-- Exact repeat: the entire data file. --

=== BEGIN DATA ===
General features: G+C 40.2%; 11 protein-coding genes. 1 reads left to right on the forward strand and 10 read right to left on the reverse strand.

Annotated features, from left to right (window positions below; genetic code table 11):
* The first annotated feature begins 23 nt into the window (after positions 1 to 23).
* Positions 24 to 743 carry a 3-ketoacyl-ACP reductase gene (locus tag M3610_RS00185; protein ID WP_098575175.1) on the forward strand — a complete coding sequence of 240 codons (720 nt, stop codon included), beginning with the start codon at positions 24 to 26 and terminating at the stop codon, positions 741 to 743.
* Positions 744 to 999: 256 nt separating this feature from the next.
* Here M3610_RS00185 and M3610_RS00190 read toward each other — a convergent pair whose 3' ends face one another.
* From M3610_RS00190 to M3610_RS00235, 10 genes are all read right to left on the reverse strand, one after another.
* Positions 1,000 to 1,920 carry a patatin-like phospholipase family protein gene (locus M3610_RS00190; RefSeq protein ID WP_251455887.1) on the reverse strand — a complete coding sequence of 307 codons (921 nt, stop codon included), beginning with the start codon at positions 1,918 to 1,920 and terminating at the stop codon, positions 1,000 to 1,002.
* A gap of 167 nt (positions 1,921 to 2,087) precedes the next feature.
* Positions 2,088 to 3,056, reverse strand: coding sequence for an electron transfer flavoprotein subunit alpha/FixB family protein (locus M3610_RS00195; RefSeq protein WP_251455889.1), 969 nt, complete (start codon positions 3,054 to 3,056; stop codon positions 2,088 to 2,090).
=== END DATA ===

General features: G+C 40.2%; 11 protein-coding genes. 1 reads left to right on the forward strand and 10 read right to left on the reverse strand.

Annotated features, from left to right (window positions below; genetic code table 11):
* The first annotated feature begins 23 nt into the window (after positions 1 to 23).
* Positions 24 to 743 carry a 3-ketoacyl-ACP reductase gene (locus tag M3610_RS00185; protein ID WP_098575175.1) on the forward strand — a complete coding sequence of 240 codons (720 nt, stop codon included), beginning with the start codon at positions 24 to 26 and terminating at the stop codon, positions 741 to 743.
* Positions 744 to 999: 256 nt separating this feature from the next.
* Here M3610_RS00185 and M3610_RS00190 read toward each other — a convergent pair whose 3' ends face one another.
* From M3610_RS00190 to M3610_RS00235, 10 genes are all read right to left on the reverse strand, one after another.
* Positions 1,000 to 1,920 carry a patatin-like phospholipase family protein gene (locus M3610_RS00190; RefSeq protein ID WP_251455887.1) on the reverse strand — a complete coding sequence of 307 codons (921 nt, stop codon included), beginning with the start codon at positions 1,918 to 1,920 and terminating at the stop codon, positions 1,000 to 1,002.
* A gap of 167 nt (positions 1,921 to 2,087) precedes the next feature.
* Positions 2,088 to 3,056, reverse strand: coding sequence for an electron transfer flavoprotein subunit alpha/FixB family protein (locus M3610_RS00195; RefSeq protein WP_251455889.1), 969 nt, complete (start codon positions 3,054 to 3,056; stop codon positions 2,088 to 2,090).